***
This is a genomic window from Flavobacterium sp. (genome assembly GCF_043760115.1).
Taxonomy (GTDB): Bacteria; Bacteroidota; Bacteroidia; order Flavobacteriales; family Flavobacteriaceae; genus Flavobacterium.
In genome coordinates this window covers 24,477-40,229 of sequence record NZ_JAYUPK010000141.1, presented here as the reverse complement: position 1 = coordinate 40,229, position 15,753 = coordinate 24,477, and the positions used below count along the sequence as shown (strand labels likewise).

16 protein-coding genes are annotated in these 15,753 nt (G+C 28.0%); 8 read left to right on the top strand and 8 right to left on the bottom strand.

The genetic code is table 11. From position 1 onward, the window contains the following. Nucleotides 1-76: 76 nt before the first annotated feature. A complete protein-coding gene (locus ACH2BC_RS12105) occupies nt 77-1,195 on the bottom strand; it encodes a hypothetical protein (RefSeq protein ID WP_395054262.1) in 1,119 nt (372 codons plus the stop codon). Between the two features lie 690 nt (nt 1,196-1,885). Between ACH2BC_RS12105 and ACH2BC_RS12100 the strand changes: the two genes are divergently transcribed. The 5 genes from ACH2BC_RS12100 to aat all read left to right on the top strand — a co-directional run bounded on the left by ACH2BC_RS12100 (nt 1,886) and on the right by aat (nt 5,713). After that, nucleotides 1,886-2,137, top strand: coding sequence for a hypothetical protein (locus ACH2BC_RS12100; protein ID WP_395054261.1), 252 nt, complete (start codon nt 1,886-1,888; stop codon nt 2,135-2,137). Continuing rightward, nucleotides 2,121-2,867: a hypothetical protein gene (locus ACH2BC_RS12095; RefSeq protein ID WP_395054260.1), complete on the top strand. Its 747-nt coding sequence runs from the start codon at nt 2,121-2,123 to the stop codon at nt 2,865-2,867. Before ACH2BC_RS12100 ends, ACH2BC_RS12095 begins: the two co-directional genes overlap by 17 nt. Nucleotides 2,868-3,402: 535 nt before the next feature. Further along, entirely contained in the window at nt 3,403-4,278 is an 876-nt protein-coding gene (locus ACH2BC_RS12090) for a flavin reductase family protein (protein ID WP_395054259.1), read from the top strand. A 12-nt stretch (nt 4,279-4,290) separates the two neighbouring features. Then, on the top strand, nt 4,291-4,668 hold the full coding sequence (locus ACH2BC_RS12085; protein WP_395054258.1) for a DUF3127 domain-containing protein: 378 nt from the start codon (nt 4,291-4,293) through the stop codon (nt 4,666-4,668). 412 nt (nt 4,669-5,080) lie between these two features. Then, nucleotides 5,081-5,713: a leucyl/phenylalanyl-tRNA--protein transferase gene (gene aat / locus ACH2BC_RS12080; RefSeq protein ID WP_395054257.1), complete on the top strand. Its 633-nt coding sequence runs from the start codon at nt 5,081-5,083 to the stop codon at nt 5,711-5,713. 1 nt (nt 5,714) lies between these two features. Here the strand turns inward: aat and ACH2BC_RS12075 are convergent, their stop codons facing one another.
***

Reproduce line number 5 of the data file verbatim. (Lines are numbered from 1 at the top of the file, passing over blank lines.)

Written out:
The genetic code is table 11. From position 1 onward, the window contains the following. Nucleotides 1-76: 76 nt before the first annotated feature. A complete protein-coding gene (locus ACH2BC_RS12105) occupies nt 77-1,195 on the bottom strand; it encodes a hypothetical protein (RefSeq protein ID WP_395054262.1) in 1,119 nt (372 codons plus the stop codon). Between the two features lie 690 nt (nt 1,196-1,885). Between ACH2BC_RS12105 and ACH2BC_RS12100 the strand changes: the two genes are divergently transcribed. The 5 genes from ACH2BC_RS12100 to aat all read left to right on the top strand — a co-directional run bounded on the left by ACH2BC_RS12100 (nt 1,886) and on the right by aat (nt 5,713). After that, nucleotides 1,886-2,137, top strand: coding sequence for a hypothetical protein (locus ACH2BC_RS12100; protein ID WP_395054261.1), 252 nt, complete (start codon nt 1,886-1,888; stop codon nt 2,135-2,137). Continuing rightward, nucleotides 2,121-2,867: a hypothetical protein gene (locus ACH2BC_RS12095; RefSeq protein ID WP_395054260.1), complete on the top strand. Its 747-nt coding sequence runs from the start codon at nt 2,121-2,123 to the stop codon at nt 2,865-2,867. Before ACH2BC_RS12100 ends, ACH2BC_RS12095 begins: the two co-directional genes overlap by 17 nt. Nucleotides 2,868-3,402: 535 nt before the next feature. Further along, entirely contained in the window at nt 3,403-4,278 is an 876-nt protein-coding gene (locus ACH2BC_RS12090) for a flavin reductase family protein (protein ID WP_395054259.1), read from the top strand. A 12-nt stretch (nt 4,279-4,290) separates the two neighbouring features. Then, on the top strand, nt 4,291-4,668 hold the full coding sequence (locus ACH2BC_RS12085; protein WP_395054258.1) for a DUF3127 domain-containing protein: 378 nt from the start codon (nt 4,291-4,293) through the stop codon (nt 4,666-4,668). 412 nt (nt 4,669-5,080) lie between these two features. Then, nucleotides 5,081-5,713: a leucyl/phenylalanyl-tRNA--protein transferase gene (gene aat / locus ACH2BC_RS12080; RefSeq protein ID WP_395054257.1), complete on the top strand. Its 633-nt coding sequence runs from the start codon at nt 5,081-5,083 to the stop codon at nt 5,711-5,713. 1 nt (nt 5,714) lies between these two features. Here the strand turns inward: aat and ACH2BC_RS12075 are convergent, their stop codons facing one another.